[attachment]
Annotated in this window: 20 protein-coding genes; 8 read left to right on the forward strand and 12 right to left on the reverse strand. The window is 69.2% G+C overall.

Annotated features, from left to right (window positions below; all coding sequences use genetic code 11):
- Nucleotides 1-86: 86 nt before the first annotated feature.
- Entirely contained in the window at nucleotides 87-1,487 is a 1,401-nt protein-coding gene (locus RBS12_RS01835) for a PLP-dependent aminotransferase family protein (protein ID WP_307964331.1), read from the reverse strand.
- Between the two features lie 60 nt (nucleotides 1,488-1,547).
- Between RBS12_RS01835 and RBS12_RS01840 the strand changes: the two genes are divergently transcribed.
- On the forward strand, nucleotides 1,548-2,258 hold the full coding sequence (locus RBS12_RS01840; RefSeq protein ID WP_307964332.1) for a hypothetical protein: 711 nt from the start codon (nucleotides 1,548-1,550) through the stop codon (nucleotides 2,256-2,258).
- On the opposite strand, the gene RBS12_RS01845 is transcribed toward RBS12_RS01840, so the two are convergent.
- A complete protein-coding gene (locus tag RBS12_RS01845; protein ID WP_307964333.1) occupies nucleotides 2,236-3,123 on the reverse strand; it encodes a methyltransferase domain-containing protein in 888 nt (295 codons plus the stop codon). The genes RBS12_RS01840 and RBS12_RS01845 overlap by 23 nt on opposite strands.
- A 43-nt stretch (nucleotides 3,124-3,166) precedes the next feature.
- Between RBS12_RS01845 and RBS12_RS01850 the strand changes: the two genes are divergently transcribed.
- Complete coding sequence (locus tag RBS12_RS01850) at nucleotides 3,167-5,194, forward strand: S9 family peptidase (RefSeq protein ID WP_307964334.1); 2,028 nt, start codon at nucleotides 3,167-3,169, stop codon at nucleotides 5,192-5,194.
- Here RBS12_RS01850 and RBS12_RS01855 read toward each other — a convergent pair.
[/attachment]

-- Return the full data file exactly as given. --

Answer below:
Annotated in this window: 20 protein-coding genes; 8 read left to right on the forward strand and 12 right to left on the reverse strand. The window is 69.2% G+C overall.

Annotated features, from left to right (window positions below; all coding sequences use genetic code 11):
- Nucleotides 1-86: 86 nt before the first annotated feature.
- Entirely contained in the window at nucleotides 87-1,487 is a 1,401-nt protein-coding gene (locus RBS12_RS01835) for a PLP-dependent aminotransferase family protein (protein ID WP_307964331.1), read from the reverse strand.
- Between the two features lie 60 nt (nucleotides 1,488-1,547).
- Between RBS12_RS01835 and RBS12_RS01840 the strand changes: the two genes are divergently transcribed.
- On the forward strand, nucleotides 1,548-2,258 hold the full coding sequence (locus RBS12_RS01840; RefSeq protein ID WP_307964332.1) for a hypothetical protein: 711 nt from the start codon (nucleotides 1,548-1,550) through the stop codon (nucleotides 2,256-2,258).
- On the opposite strand, the gene RBS12_RS01845 is transcribed toward RBS12_RS01840, so the two are convergent.
- A complete protein-coding gene (locus tag RBS12_RS01845; protein ID WP_307964333.1) occupies nucleotides 2,236-3,123 on the reverse strand; it encodes a methyltransferase domain-containing protein in 888 nt (295 codons plus the stop codon). The genes RBS12_RS01840 and RBS12_RS01845 overlap by 23 nt on opposite strands.
- A 43-nt stretch (nucleotides 3,124-3,166) precedes the next feature.
- Between RBS12_RS01845 and RBS12_RS01850 the strand changes: the two genes are divergently transcribed.
- Complete coding sequence (locus tag RBS12_RS01850) at nucleotides 3,167-5,194, forward strand: S9 family peptidase (RefSeq protein ID WP_307964334.1); 2,028 nt, start codon at nucleotides 3,167-3,169, stop codon at nucleotides 5,192-5,194.
- Here RBS12_RS01850 and RBS12_RS01855 read toward each other — a convergent pair.